Homebot recently unveiled a new feature in its home-equity management app that’s been bothering me. But it might just help you broach a topic you’re afraid to talk to clients about.

Homebot recently unveiled a new feature in its home-equity management app that’s been bothering me.

But I’ll get to that.

If you’re not familiar with Homebot, it’s a consumer-facing “home-wealth management” app that won $25,000 from Realogy in its 2018 FWD Innovation Summit.

Focused on agents and lenders, the app provides a stream of information on how to best manage the wealth in a person’s home.

Aspiring buyers or current homeowners can opt in to an agent’s (or lender’s) stream for all kinds of content about equity, cash-out programs, the current homebuying market, and essentially anything relating to managing the home as one would liquid paper assets. Along the way, the agent is positioned as the informed source.

Sign-up can be done by lead-capture landing pages, social promotion and email. Or, people can be invited by another homeowner or buyer already on an agent’s list.

Homebot is sharp-looking software dressed in a Wall Street-friendly user interface. Think dark, bold colors and line graphs instead of soft graphics and CRM-type iconography. Like looking at a stock app.

Homebot releases iBuyer feature to enable homeowners to consider instant cash offers with their real estate agent.

The new feature in question involves iBuyers. Specifically, it allows homeowners to see how their offers would compare to the open market.

Considering the app’s primary customer, I found this to be an odd feature to include.

However, it encourages the agent to step in, to steer the conversation and be upfront about the pros and cons of each.

Still, it can be argued that this feature somewhat diminishes the overall value it’s pitching to its agent and lender partners.

The branded monthly updates, landing pages and alerts are designed to keep the agent front and center, away from prying lead sources and, most certainly, iBuyers.

I expressed my concern to Homebot CEO and Founder Ernie Graham.

Homebot CEO/Founder Ernie Graham

“That’s a good question,” Graham said to me over the phone. “I think it starts with all the money being thrown at marketing terms like ‘Instant Offer’ or ‘Free Offer.’ The popularization of that vernacular by Opendoor and Zillow and Offerpad is important; they’re spending a lot of money on it, and we think agents should benefit from it, too.”

Graham added that its also about homeowner engagement.

Zillow’s Zestimate became so critical because it gave a market, that at one time didn’t think much about home equity, a way to always take the pulse of homes’ values. And, as we all now know, it became a remarkable lead generator and the spark that launched the industry’s breakneck race to digitize.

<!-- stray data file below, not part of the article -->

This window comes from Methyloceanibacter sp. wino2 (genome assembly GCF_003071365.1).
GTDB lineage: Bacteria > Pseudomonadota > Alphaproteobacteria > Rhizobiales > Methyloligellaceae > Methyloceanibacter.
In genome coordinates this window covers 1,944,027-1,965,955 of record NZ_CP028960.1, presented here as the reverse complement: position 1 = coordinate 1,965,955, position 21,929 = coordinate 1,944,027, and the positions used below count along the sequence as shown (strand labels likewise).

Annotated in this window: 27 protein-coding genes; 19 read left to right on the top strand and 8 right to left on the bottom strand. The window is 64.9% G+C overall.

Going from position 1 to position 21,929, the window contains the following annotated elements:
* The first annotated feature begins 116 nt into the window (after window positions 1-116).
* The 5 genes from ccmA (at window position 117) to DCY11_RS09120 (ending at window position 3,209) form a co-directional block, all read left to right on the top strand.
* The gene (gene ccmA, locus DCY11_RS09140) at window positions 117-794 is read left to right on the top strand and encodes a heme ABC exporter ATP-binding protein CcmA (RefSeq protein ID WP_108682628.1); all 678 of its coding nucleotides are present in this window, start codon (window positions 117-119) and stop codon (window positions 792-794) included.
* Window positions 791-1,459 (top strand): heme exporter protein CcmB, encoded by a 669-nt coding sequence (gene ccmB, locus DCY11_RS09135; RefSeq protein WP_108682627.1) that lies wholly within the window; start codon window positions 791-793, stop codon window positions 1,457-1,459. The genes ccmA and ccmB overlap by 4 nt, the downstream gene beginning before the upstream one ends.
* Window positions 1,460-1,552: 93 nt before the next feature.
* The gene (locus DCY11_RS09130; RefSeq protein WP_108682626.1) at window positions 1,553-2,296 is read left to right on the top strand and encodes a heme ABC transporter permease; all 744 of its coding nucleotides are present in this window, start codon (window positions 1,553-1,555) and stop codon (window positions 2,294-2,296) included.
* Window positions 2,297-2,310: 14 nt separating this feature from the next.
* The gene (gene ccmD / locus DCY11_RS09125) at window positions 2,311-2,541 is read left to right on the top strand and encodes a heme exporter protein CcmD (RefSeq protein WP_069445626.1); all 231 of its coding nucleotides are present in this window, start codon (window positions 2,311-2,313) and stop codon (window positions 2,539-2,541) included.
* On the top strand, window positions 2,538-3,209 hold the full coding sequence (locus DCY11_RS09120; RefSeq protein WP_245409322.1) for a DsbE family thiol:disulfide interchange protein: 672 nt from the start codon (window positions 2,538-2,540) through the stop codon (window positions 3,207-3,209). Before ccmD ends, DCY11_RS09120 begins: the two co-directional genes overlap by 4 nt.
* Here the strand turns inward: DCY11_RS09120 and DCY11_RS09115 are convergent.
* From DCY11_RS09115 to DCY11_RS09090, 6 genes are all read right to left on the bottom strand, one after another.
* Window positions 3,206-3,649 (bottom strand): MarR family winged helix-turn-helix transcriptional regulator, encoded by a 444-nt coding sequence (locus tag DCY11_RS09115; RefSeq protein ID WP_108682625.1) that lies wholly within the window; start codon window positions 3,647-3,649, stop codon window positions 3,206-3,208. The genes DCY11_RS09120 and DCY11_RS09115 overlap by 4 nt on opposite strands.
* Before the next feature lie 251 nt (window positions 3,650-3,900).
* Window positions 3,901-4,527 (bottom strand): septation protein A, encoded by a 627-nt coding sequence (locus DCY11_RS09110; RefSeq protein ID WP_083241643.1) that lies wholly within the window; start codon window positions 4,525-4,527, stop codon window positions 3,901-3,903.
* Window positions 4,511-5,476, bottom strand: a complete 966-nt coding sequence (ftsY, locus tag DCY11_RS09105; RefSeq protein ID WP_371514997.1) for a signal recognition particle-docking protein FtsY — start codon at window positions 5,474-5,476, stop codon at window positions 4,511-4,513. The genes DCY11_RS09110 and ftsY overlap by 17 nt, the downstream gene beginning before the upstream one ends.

I see how showing a seller the discrepancies between deal models stays true to Homebot’s consumer value proposition of providing insight into the financial merits of homeownership, especially in light of the fact that iBuyers pay less for homes than the open market.

According to a July, 2019 Marketwatch.com report on iBuyer sales, “multiple transactions involving iBuyers shows that their offers would net their customers, on average, 11% less than owners who choose to sell their homes on the open market, when fees and other costs are considered, translating to tens of thousands of dollars lost.”

“We say that about 83 precent of a person’s wealth at retirement is in home equity, so why not position agents as advisers to that wealth,” Graham said. “With all the money in fintech and apps that help people access the cash in their homes, it’s important for agents to remain a part of the conversation.”

There are plans for Homebot to eventually facilitate connections between agents and iBuyers’ partnership programs, which will allow agents to remain financially connected to their client in an iBuyer deal.

“We want agents to be in the best possible position to help their clients, even in an iBuyer situation,” Graham said.

Graham also envisions his app as a tool for protecting consumers from another sudden market crash.

“Consumers don’t feel like they have control over their home’s destiny, but they do,” he said. “We’re providing consumers the info they need to not be caught off guard again.”

After Graham and I chatted, he from a cramped privacy pod in O’Hare International, I realized Homebot is simply helping agents broach a topic they’re afraid to talk about with customers.

Yes, Mr. and Mrs. Homeowner, there’s another way to sell your house, so let’s look at your options.

This is a prime example of how technology companies often help their market before their market knows it needs it.

How much better off might the entire industry be today if it found ways to embrace the Zestimate instead of collectively praying for its slow demise in a she shed fire?

Instead of fighting the future, agents should seek technology partners that will help them become a part of it.

Homebot is one of them.

Have suggestions for products that you’d like to see reviewed by our real estate technology expert? Email Craig Rowe.

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